There is evidence, however, that 5-HTP can help you sleep better by increasing the production of melatonin, a chemical your body naturally produces that plays an important role in regulating sleep and wakefulness cycles, otherwise known as a circadian rhythm. Getting a good night’s sleep may help improve some symptoms of anxiety. In addition, 5-HTP’s serotonin-boosting qualities can have a positive effect on patients suffering from anxiety symptoms. Serotonin is linked to well-being and joy, and having more of that “happiness” chemical in the brain could reduce the severity of anxiety symptoms.

How Much 5-HTP Should You Take?

The range of doses varies widely, from 25 milligrams to 500 milligrams and up.

Starting with a low dose can minimize the risk of suffering potential side effects, especially serotonin syndrome, a condition caused by too much serotonin. Risk of adverse effects diminishes significantly when starting a course of 5-HTP at a low dose, such as 25 milligrams per day, and increasing gradually over time.


It may also help improve the quality of sleep, and reduce daytime anxiety when taken at bedtime. Gradually increasing the dose at bedtime from 50 milligrams to 200 or 300 milligrams over two to three weeks has shown to help chronically anxious patients who suffer from sleeplessness.

In general, taking low doses of 5-HTP is fairly safe, but research indicates that various levels of 5-HTP are required for the treatment of different conditions, and taking a dose that is too low may be completely ineffective. There is no specific broad-spectrum daily allowance or recommended daily dosage for 5-HTP.

So essentially, how much 5-HTP you should take depends on the reason you plan to take it. As with any other medication or supplement, you should talk to your doctor about your concerns and your plan to try taking 5-HTP. Your doctor can help you figure out a safe dosage and course of treatment.

What Are The Dangers Or Side-Effects Of 5-HTP?

The potential side effects of taking 5-HTP are many, and worrisome, including heart palpitations, abdominal discomfort, heartburn, stomach pain, drowsiness, nausea, vomiting, diarrhea, vivid dreams, shivering, agitation, insomnia, sexual dysfunction, and heart and muscle problems. It can also cause some of the very conditions it is intended to treat, including aggressiveness, restlessness, anxiety, and insomnia.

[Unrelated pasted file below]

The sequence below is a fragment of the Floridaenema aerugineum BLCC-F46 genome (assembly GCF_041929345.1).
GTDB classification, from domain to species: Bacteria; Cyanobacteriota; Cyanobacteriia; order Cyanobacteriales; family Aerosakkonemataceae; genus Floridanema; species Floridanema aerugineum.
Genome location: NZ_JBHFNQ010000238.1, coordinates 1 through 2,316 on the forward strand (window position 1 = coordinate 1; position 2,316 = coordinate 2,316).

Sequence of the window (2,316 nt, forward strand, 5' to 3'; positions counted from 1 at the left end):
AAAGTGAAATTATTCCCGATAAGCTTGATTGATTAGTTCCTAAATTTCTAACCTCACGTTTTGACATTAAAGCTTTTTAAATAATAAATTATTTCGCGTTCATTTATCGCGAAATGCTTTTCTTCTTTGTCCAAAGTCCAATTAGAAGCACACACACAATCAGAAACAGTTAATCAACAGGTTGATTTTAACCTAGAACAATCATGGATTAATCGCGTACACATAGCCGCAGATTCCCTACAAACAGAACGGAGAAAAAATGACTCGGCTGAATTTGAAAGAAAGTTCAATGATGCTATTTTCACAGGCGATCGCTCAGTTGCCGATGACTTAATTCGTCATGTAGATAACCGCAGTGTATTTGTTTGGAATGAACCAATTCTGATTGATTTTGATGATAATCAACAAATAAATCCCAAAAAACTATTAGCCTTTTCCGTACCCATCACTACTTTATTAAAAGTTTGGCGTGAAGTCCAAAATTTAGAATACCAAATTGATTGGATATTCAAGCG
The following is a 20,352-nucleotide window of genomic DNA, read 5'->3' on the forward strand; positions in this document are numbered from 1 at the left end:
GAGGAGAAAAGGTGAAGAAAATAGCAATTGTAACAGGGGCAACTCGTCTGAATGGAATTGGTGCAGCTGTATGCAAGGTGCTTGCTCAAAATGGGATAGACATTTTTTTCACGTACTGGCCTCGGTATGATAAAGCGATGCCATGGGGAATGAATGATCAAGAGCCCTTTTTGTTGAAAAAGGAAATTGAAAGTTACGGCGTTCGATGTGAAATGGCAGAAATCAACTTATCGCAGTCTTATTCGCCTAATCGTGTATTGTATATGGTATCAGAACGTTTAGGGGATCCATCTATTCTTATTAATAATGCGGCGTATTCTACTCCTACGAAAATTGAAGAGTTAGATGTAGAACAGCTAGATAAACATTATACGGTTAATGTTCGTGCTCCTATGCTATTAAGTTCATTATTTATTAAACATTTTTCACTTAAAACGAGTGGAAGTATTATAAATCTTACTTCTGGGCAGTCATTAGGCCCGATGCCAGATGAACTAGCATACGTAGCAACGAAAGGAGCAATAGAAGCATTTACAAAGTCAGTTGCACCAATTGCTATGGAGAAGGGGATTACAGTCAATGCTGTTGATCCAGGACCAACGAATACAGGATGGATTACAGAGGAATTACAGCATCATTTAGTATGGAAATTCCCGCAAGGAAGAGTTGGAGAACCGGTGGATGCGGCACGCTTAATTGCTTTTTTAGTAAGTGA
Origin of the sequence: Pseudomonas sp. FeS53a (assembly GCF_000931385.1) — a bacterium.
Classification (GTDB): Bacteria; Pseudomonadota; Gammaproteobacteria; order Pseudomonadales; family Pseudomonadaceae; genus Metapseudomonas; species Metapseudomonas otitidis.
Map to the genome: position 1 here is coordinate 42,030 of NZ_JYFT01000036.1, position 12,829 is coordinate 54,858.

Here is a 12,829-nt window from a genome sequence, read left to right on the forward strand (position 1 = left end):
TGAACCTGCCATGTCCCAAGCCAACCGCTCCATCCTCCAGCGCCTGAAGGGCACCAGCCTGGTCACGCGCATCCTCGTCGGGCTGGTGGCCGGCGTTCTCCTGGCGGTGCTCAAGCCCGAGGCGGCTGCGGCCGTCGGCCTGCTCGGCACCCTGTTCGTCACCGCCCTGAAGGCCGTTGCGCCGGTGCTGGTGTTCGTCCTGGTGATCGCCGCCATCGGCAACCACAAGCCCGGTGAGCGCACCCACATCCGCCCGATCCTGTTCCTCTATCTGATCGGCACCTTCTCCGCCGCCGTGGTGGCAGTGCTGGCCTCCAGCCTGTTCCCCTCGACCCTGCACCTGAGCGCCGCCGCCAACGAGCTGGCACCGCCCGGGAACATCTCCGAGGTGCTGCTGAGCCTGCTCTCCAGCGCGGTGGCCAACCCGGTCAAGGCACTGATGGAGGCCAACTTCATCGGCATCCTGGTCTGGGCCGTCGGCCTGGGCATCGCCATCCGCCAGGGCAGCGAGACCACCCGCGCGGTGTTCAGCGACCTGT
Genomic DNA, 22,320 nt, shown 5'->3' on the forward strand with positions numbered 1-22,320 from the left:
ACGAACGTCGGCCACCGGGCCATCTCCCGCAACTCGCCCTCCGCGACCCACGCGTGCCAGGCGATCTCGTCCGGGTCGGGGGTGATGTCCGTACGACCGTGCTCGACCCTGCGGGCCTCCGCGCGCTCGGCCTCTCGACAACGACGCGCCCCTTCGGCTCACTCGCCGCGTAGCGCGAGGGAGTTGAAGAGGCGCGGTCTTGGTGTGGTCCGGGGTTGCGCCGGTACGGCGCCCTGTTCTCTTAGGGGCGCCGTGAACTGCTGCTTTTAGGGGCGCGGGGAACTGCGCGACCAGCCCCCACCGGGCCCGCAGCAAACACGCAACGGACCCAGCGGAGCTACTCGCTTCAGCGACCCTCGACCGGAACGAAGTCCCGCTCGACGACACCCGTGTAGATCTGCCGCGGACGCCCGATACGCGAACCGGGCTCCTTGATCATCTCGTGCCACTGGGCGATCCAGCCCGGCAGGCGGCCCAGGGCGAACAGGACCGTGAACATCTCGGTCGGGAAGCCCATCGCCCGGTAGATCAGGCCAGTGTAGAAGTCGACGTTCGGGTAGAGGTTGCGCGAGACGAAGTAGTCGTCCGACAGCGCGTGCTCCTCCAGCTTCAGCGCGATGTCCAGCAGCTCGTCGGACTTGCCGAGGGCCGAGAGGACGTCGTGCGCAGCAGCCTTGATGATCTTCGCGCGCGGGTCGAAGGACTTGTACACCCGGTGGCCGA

There is also some evidence that while 5-HTP may increase levels of serotonin in the brain, it may also deplete the levels of other neurotransmitters, including dopamine and norepinephrine. In this way, long-term use of 5-HTP could potentially make certain medical conditions, like generalized anxiety disorder, worse. You may want to consider taking an additional supplement that increases the amount of dopamine in the body, to counteract this side effect.

In addition, 5-HTP can interfere with other prescription or over-the-counter medications. For example, when taken in high doses, in conjunction with monoamine oxidase inhibitor (MAOI) or selective serotonin reuptake inhibitor (SSRI) antidepressants, 5-HTP can cause the serotonin-toxicity syndrome. 5-HTP may also cause interactions with Dextromethorphan, a compound found in many over-the-counter cough medicines, as well as some pain medications, like Tramadol and Demerol.

You should be cautious when taking 5-HTP in conjunction with other supplements, such as Kava, St. John’s wort, valerian, and skullcap, as the combination of these can lead to excessive sleepiness, and others, like S-adenosylmethionine (SAMe), can combine with 5-HTP to cause a dangerous spike in serotonin levels.